If you want to know where the U.S. economy is headed, ask a logistics manager. At least that's the theory behind a new economic index that was launched last September by five universities, and backed by the Council of Supply Chain Management Professionals (CSCMP).
The "Logistics Manager's Index" (LMI), similar in approach to the long-running "Purchasing Managers Index" produced each month by the Institute for Supply Management (ISM), is based on a monthly poll asking logistics managers to rate whether factors such as warehousing capacity, utilization, and prices; inventory levels and costs; and transportation capacity, utilization, and prices are increasing, decreasing, or staying the same. The information can act as a leading indicator of the health of the overall economy, according to Dale S. Rogers, professor of logistics and supply chain management at Arizona State University, one of the five schools collaborating on the index.
"For example, a lot of times if you know what's happening in trucking, you know what's going to happen [to the economy] in the future," Rogers said in an interview.
Separate indices for the various elements are combined to create the overall LMI score, which is indicated as a percentage. The November/December LMI came in at 62.9 percent, an increase of 8 percentage points from the October reading of 54.9 percent. The LMI is calculated using a "diffusion" index—a reading above 50 percent indicates logistics activity is expanding, and a reading below 50 percent indicates it is shrinking. Some of the results are also broken down by industry, such as furniture or retail. Although the Index is currently based only on responses come from U.S. managers, their companies do business throughout the world.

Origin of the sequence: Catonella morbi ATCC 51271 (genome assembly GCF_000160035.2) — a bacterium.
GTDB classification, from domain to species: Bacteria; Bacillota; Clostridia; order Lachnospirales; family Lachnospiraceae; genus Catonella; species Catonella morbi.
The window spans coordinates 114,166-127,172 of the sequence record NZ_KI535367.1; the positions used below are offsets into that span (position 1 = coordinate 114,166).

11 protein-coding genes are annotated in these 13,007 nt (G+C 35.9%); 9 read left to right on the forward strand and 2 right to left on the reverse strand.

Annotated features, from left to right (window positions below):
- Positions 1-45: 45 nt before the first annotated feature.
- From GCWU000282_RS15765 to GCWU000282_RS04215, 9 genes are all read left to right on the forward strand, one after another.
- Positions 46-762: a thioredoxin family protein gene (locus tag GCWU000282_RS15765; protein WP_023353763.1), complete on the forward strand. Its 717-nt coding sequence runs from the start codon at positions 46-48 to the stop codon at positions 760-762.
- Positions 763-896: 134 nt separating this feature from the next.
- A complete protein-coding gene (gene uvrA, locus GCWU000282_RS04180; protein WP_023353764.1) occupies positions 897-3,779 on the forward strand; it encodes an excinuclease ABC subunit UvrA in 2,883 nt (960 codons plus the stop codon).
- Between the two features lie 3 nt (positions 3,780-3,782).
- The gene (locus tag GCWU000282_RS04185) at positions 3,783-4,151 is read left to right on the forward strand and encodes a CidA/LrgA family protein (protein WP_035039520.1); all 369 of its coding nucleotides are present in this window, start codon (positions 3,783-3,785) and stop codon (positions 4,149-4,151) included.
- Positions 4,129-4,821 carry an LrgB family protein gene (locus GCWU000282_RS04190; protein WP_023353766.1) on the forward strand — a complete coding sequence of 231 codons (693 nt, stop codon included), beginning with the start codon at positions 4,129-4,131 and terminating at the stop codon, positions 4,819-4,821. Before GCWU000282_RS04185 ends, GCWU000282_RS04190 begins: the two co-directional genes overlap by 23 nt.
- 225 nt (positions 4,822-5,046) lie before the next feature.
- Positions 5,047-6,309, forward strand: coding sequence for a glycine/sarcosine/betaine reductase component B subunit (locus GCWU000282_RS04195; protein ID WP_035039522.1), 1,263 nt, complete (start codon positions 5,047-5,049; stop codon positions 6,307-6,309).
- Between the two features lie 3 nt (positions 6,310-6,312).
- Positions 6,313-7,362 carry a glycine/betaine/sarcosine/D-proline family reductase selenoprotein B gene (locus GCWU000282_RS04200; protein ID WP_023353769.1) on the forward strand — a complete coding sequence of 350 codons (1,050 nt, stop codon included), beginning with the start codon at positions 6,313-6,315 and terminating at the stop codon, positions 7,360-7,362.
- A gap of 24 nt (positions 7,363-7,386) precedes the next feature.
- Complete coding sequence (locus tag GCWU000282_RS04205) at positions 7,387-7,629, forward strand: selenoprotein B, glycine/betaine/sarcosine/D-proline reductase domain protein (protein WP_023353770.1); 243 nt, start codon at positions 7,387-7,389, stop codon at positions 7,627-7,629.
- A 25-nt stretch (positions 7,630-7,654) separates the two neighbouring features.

In addition to support from Arizona State and CSCMP, researchers from Colorado State University, Portland State University, Rutgers University, and University of Nevada, Reno are working on the index. DC Velocity and CSCMP's Supply Chain Quarterly are the index's media partners.
The idea for the index arose from the Great Recession of 2007-09. Many industry observers noticed a significant softening in transportation and logistics demand in 2007, a year before the economic crisis began to hit hard. "It was clearly a leading indicator, but we didn't realize how much," Rogers said. "So we began to wonder whether there was some way for us to track this on an ongoing basis."
The index is still in its early stages, and Rogers and his colleagues are seeking more logistics managers to take part. Currently the poll is sent to all CSCMP members and is now being expanded to readers of DC Velocity and CSCMP's Supply Chain Quarterly. Participants receive a special report with the index results and are invited to an event at CSCMP's Annual Conference. Those who would like to be part of the standing panel that takes the brief survey should contact Rogers at email@example.com.